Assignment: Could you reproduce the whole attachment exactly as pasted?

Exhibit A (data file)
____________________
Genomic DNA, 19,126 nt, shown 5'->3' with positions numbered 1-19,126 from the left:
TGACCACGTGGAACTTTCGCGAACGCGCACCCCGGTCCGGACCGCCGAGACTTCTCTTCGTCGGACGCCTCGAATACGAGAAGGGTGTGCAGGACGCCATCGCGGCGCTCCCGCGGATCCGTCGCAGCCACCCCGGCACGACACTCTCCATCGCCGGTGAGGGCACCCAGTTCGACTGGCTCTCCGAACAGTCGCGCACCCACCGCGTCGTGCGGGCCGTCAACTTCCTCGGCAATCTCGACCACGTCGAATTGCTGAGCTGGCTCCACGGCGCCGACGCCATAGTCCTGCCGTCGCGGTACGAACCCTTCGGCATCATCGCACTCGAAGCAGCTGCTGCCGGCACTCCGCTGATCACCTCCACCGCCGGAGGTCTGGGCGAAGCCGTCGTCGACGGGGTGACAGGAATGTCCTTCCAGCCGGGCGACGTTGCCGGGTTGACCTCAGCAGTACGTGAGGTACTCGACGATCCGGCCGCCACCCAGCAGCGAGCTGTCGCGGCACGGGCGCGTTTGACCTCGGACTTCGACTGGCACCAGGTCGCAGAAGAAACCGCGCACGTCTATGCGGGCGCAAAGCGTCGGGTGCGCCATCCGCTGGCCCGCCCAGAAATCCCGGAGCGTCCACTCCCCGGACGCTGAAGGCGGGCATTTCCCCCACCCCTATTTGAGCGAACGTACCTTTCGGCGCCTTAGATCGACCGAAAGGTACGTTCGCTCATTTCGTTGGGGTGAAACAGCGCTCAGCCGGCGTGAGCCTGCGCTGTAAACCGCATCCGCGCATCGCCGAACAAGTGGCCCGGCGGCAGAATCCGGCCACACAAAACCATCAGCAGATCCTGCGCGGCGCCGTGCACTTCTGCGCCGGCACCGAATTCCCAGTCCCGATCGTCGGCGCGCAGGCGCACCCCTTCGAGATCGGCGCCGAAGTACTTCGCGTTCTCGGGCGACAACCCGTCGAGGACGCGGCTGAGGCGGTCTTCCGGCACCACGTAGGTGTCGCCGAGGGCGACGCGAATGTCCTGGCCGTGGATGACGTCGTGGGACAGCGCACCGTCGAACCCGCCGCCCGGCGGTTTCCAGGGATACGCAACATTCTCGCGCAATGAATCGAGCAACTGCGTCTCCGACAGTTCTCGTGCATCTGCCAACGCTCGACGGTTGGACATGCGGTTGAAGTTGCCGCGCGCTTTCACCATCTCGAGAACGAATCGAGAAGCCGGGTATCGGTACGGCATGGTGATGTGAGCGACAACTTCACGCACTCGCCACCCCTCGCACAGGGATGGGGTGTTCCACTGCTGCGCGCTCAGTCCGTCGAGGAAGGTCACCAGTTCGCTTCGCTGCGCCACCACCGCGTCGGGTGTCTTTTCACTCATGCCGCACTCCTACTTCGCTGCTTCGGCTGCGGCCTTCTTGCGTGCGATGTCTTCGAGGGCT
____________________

Genomic DNA, 19,126 nt, shown 5'->3' with positions numbered 1-19,126 from the left:
TGACCACGTGGAACTTTCGCGAACGCGCACCCCGGTCCGGACCGCCGAGACTTCTCTTCGTCGGACGCCTCGAATACGAGAAGGGTGTGCAGGACGCCATCGCGGCGCTCCCGCGGATCCGTCGCAGCCACCCCGGCACGACACTCTCCATCGCCGGTGAGGGCACCCAGTTCGACTGGCTCTCCGAACAGTCGCGCACCCACCGCGTCGTGCGGGCCGTCAACTTCCTCGGCAATCTCGACCACGTCGAATTGCTGAGCTGGCTCCACGGCGCCGACGCCATAGTCCTGCCGTCGCGGTACGAACCCTTCGGCATCATCGCACTCGAAGCAGCTGCTGCCGGCACTCCGCTGATCACCTCCACCGCCGGAGGTCTGGGCGAAGCCGTCGTCGACGGGGTGACAGGAATGTCCTTCCAGCCGGGCGACGTTGCCGGGTTGACCTCAGCAGTACGTGAGGTACTCGACGATCCGGCCGCCACCCAGCAGCGAGCTGTCGCGGCACGGGCGCGTTTGACCTCGGACTTCGACTGGCACCAGGTCGCAGAAGAAACCGCGCACGTCTATGCGGGCGCAAAGCGTCGGGTGCGCCATCCGCTGGCCCGCCCAGAAATCCCGGAGCGTCCACTCCCCGGACGCTGAAGGCGGGCATTTCCCCCACCCCTATTTGAGCGAACGTACCTTTCGGCGCCTTAGATCGACCGAAAGGTACGTTCGCTCATTTCGTTGGGGTGAAACAGCGCTCAGCCGGCGTGAGCCTGCGCTGTAAACCGCATCCGCGCATCGCCGAACAAGTGGCCCGGCGGCAGAATCCGGCCACACAAAACCATCAGCAGATCCTGCGCGGCGCCGTGCACTTCTGCGCCGGCACCGAATTCCCAGTCCCGATCGTCGGCGCGCAGGCGCACCCCTTCGAGATCGGCGCCGAAGTACTTCGCGTTCTCGGGCGACAACCCGTCGAGGACGCGGCTGAGGCGGTCTTCCGGCACCACGTAGGTGTCGCCGAGGGCGACGCGAATGTCCTGGCCGTGGATGACGTCGTGGGACAGCGCACCGTCGAACCCGCCGCCCGGCGGTTTCCAGGGATACGCAACATTCTCGCGCAATGAATCGAGCAACTGCGTCTCCGACAGTTCTCGTGCATCTGCCAACGCTCGACGGTTGGACATGCGGTTGAAGTTGCCGCGCGCTTTCACCATCTCGAGAACGAATCGAGAAGCCGGGTATCGGTACGGCATGGTGATGTGAGCGACAACTTCACGCACTCGCCACCCCTCGCACAGGGATGGGGTGTTCCACTGCTGCGCGCTCAGTCCGTCGAGGAAGGTCACCAGTTCGCTTCGCTGCGCCACCACCGCGTCGGGTGTCTTTTCACTCATGCCGCACTCCTACTTCGCTGCTTCGGCTGCGGCCTTCTTGCGTGCGATGTCTTCGAGGGCT